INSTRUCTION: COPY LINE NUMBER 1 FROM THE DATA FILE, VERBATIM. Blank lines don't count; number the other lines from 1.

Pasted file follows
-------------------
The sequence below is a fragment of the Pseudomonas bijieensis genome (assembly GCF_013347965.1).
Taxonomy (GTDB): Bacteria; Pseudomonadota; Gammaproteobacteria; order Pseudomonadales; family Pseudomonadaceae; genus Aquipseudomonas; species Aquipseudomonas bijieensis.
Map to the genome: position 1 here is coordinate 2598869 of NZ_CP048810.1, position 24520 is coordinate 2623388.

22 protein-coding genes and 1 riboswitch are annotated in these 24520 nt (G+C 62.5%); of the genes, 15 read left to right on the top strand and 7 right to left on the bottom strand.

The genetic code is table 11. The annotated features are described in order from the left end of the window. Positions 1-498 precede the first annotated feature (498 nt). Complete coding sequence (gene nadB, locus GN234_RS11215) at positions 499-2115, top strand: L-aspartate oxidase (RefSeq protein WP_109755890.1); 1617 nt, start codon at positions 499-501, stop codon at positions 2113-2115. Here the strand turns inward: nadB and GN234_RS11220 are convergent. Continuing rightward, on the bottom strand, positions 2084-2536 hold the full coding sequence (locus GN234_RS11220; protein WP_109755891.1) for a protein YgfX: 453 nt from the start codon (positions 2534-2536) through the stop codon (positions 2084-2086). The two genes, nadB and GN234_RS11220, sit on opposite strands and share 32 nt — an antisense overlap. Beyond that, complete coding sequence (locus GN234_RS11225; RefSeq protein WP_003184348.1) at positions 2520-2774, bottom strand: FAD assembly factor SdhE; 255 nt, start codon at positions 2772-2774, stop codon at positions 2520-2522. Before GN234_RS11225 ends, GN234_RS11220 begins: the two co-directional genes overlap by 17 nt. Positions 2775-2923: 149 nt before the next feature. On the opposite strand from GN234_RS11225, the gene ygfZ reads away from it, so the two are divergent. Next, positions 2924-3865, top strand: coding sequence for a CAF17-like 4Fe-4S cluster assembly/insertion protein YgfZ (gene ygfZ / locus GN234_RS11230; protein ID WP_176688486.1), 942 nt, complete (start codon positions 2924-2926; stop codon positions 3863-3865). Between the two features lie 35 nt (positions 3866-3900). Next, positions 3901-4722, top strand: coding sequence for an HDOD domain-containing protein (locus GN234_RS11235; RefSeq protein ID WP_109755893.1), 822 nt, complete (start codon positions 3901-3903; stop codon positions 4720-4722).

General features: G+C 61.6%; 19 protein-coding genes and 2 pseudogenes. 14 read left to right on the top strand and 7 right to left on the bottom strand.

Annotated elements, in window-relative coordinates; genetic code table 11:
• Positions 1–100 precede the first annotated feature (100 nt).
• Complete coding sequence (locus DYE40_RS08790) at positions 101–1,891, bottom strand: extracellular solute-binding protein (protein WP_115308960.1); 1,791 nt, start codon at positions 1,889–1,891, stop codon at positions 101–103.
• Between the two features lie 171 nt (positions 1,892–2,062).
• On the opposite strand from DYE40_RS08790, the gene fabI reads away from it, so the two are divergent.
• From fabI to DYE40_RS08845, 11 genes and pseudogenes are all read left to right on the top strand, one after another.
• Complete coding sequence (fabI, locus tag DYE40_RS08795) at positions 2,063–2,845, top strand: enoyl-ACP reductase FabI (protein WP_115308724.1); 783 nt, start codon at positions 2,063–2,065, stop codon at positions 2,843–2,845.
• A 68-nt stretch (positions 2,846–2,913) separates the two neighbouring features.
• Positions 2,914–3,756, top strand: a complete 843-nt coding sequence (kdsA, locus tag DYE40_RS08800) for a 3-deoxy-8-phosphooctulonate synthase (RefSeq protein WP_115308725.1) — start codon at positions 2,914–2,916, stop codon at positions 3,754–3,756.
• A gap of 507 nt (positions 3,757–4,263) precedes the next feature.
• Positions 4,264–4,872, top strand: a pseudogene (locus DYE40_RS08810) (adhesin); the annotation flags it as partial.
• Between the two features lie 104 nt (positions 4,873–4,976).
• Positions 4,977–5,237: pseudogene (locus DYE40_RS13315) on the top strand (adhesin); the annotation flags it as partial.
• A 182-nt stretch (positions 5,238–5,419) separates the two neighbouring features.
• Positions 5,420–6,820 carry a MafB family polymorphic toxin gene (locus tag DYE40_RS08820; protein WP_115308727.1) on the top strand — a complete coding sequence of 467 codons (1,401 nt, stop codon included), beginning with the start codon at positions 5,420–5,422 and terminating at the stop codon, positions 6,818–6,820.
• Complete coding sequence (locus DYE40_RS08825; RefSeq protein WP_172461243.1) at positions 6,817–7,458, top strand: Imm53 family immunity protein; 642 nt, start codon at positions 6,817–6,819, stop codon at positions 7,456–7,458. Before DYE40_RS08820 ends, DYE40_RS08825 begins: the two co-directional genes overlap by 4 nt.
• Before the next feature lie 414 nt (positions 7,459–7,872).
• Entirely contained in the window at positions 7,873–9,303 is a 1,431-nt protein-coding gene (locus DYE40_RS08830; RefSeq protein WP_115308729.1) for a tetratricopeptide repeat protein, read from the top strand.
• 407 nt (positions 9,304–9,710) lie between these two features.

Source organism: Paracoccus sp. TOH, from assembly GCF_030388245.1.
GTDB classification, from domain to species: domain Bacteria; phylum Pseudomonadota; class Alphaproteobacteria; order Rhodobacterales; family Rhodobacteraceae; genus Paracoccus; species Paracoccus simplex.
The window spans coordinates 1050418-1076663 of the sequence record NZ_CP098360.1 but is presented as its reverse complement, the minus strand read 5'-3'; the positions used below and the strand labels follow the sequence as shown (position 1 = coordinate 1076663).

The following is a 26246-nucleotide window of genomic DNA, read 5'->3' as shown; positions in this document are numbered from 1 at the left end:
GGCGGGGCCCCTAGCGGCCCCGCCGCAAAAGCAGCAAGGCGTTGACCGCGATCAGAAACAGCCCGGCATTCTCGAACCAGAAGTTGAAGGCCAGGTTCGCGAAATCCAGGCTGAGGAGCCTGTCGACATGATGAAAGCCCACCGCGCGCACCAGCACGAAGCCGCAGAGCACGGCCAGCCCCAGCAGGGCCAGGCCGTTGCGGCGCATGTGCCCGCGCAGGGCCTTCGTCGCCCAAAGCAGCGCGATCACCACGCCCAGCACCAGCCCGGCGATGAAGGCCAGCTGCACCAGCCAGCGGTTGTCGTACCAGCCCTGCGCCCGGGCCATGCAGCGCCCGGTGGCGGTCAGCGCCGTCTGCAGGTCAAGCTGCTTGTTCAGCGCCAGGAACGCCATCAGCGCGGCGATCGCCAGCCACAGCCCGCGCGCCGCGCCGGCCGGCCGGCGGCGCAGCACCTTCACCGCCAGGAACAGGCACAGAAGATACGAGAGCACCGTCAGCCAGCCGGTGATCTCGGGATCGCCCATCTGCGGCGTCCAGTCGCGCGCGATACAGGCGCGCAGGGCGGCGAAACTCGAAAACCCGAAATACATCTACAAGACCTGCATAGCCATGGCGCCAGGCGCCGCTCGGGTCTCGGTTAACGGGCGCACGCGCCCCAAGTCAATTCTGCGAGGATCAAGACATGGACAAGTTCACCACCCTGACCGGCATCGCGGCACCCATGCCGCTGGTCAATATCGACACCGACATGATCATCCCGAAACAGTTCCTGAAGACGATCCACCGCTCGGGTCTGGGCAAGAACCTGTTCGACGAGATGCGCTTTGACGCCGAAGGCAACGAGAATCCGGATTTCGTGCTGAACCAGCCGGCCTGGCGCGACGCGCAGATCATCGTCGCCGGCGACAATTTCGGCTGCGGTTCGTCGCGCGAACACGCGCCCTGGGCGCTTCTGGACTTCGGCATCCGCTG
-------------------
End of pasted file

The sequence below is a fragment of the Pseudomonas bijieensis genome (assembly GCF_013347965.1).